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Security Alert: Fake antivirus spreading malware

Last Updated:
2010-03-16 00:00:00
Event:
2010-03-16 00:00:00
Status:
Closed
Brief Description:
User Impact:
N/A
Workaround:
There is no workaround for this issue
Current Status:
N/A
Services Affected:
Full Description:
The IT Security Office is seeing a surge in fake antivirus (FakeAV) infections on campus. Users that see pop-ups suggesting their system has been compromised should report it to local tech support. They should close the pop-ups, and under no circumstances follow the links to view information about the purported issue or purchase software. All campus users are encouraged to install and use Symantec Antivirus, free to members of the Cornell community, available at http://www2.cit.cornell.edu/security/symantec/.



Timeline of Changes

Description Current Status Date Time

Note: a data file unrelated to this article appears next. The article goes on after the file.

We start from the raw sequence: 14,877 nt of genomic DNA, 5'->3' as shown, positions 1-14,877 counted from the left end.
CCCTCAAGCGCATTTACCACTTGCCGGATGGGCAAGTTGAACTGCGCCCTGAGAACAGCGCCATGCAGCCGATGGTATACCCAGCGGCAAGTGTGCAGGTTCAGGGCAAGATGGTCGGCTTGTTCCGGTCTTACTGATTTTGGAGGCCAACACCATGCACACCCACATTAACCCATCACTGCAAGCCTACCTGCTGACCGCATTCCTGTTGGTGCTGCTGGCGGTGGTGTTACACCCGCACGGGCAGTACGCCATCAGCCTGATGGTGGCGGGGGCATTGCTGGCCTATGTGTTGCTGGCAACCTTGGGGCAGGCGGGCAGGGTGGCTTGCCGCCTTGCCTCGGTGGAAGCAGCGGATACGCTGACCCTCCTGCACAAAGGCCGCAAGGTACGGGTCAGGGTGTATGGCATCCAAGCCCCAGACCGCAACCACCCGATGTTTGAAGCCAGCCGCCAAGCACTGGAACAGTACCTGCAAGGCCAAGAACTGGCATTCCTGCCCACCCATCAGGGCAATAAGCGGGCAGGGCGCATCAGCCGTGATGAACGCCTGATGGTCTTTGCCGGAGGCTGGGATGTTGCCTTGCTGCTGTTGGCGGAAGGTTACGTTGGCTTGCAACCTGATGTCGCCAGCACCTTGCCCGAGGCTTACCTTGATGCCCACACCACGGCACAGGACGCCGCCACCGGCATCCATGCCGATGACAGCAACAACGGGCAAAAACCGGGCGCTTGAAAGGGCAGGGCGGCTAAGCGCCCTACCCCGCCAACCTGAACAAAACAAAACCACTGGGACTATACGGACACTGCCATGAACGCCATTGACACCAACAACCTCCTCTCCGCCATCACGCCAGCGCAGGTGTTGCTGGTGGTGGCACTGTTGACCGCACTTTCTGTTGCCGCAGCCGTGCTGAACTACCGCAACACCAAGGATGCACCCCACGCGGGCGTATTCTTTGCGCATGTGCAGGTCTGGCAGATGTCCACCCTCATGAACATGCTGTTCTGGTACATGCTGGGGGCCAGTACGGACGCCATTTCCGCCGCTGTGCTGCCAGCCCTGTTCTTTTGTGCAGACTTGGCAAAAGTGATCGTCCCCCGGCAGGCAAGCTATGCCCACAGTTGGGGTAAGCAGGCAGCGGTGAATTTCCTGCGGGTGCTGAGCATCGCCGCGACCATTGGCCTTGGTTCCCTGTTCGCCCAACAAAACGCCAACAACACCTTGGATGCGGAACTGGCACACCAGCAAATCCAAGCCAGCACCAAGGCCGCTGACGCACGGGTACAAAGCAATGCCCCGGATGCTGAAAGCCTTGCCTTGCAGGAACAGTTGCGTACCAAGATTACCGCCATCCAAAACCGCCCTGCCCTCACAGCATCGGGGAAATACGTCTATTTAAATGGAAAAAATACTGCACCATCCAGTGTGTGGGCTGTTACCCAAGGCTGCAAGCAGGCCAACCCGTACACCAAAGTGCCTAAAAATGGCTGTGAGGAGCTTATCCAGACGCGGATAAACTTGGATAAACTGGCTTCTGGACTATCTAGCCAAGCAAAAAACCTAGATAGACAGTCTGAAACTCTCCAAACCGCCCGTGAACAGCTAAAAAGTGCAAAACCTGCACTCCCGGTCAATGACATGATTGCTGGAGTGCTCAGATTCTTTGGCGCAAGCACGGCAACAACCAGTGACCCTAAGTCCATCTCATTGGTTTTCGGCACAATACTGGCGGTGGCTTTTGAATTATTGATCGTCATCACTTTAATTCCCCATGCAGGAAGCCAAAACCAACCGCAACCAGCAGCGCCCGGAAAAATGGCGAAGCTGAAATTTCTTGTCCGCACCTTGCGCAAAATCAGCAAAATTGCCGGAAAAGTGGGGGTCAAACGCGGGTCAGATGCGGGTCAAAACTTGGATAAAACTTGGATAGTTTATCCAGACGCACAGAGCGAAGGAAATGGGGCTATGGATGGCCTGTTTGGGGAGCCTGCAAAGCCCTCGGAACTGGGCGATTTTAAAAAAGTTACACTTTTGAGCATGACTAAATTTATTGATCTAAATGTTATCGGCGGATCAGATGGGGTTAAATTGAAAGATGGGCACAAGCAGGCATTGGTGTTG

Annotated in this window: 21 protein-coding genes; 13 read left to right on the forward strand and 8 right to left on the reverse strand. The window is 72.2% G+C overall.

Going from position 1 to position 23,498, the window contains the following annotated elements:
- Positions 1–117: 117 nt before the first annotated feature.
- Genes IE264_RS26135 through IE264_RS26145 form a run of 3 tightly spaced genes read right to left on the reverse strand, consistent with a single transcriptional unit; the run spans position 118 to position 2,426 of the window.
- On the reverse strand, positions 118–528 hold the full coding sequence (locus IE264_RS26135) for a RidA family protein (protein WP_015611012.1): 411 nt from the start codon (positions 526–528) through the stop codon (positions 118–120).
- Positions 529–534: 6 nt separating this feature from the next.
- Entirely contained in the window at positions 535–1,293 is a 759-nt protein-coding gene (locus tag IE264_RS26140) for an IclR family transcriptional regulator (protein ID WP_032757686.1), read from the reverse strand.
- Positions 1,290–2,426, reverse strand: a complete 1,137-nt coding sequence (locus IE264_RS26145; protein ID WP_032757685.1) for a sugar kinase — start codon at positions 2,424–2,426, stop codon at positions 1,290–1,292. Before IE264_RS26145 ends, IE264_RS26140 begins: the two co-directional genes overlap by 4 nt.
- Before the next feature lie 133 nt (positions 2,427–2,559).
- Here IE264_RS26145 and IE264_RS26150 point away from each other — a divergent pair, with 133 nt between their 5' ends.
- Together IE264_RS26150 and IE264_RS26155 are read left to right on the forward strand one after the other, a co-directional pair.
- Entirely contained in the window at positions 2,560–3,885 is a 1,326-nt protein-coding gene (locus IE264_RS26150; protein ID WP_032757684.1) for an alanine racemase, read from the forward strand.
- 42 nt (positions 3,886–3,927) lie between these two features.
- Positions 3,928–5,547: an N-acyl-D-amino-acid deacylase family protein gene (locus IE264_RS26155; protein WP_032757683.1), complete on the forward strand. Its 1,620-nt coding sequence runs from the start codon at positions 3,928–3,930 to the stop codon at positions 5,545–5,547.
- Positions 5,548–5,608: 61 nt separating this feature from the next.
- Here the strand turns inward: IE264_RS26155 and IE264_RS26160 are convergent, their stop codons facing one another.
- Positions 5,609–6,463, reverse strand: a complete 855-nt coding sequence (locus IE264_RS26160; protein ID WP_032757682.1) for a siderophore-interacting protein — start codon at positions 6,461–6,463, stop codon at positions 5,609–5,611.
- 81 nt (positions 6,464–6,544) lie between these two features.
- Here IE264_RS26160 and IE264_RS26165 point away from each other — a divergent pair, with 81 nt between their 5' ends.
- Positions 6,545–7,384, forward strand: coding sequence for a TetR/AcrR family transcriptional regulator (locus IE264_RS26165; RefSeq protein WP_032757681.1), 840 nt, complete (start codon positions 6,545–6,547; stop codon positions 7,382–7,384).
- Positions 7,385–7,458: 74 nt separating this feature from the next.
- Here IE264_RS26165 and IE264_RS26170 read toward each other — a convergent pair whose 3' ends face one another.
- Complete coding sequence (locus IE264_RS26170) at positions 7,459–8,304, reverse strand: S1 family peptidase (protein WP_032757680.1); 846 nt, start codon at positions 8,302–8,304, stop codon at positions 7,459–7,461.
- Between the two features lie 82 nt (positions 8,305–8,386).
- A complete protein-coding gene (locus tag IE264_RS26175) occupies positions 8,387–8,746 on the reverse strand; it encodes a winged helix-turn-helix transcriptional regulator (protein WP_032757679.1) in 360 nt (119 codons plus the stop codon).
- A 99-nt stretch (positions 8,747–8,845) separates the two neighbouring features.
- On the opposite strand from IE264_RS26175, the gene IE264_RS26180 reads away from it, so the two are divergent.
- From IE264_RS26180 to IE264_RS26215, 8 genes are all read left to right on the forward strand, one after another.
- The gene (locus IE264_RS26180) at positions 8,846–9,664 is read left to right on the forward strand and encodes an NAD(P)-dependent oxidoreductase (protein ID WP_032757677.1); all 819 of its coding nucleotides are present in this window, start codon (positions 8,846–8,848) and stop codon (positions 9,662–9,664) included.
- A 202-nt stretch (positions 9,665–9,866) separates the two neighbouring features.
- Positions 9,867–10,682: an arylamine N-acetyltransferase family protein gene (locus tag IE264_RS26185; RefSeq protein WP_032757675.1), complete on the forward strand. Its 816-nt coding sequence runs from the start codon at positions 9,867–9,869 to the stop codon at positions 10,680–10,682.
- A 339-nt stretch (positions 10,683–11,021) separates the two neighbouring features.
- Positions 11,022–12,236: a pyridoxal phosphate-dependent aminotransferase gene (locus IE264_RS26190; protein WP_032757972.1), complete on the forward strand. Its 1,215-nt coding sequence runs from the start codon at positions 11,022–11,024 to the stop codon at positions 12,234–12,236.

FakeAV programs (also known as rogue antivirus) are "fraudware" - software meant to scare people into doing the following types of things:\n* Downloading malicious programs that take over your computer and use it to send out spam, spread viruses, record your keystrokes, etc.\n* Sharing personal information like passwords, credit card numbers, etc.\n\nFakeAV programs appear legitimate.\n* They create pop-ups that say things like "Dangerous spyware has been detected on your system."\n* They often have web sites where you can download and purchase software to "protect your system."\n* Some generate emails to confirm your purchase and offer *functioning* customer service phone numbers.\n\nWindows machines are currently the primary target. See Microsoft documentation at http://www.microsoft.com/security/antivirus/rogue.aspx.\n\nAn article about fake antivirus, describing some of the steps being taken by IT Security to protect our network, was published in the Cornell Chronicle on March 12. Please forward the article and information above to your users to spread awareness about this issue.\n\nhttp://www.news.cornell.edu/stories/March10/RogueVirus.html FakeAV programs (also known as rogue antivirus) are "fraudware" - software meant to scare people into doing the following types of things:\n* Downloading malicious programs that take over your computer and use it to send out spam, spread viruses, record your keystrokes, etc.\n* Sharing personal information like passwords, credit card numbers, etc.\n\nFakeAV programs appear legitimate.\n* They create pop-ups that say things like "Dangerous spyware has been detected on your system."\n* They often have web sites where you can download and purchase software to "protect your system."\n* Some generate emails to confirm your purchase and offer *functioning* customer service phone numbers.\n\nWindows machines are currently the primary target. See Microsoft documentation at http://www.microsoft.com/security/antivirus/rogue.aspx.\n\nAn article about fake antivirus, describing some of the steps being taken by IT Security to protect our network, was published in the Cornell Chronicle on March 12. Please forward the article and information above to your users to spread awareness about this issue.\n\nhttp://www.news.cornell.edu/stories/March10/RogueVirus.html 2010-03-16 00:00:00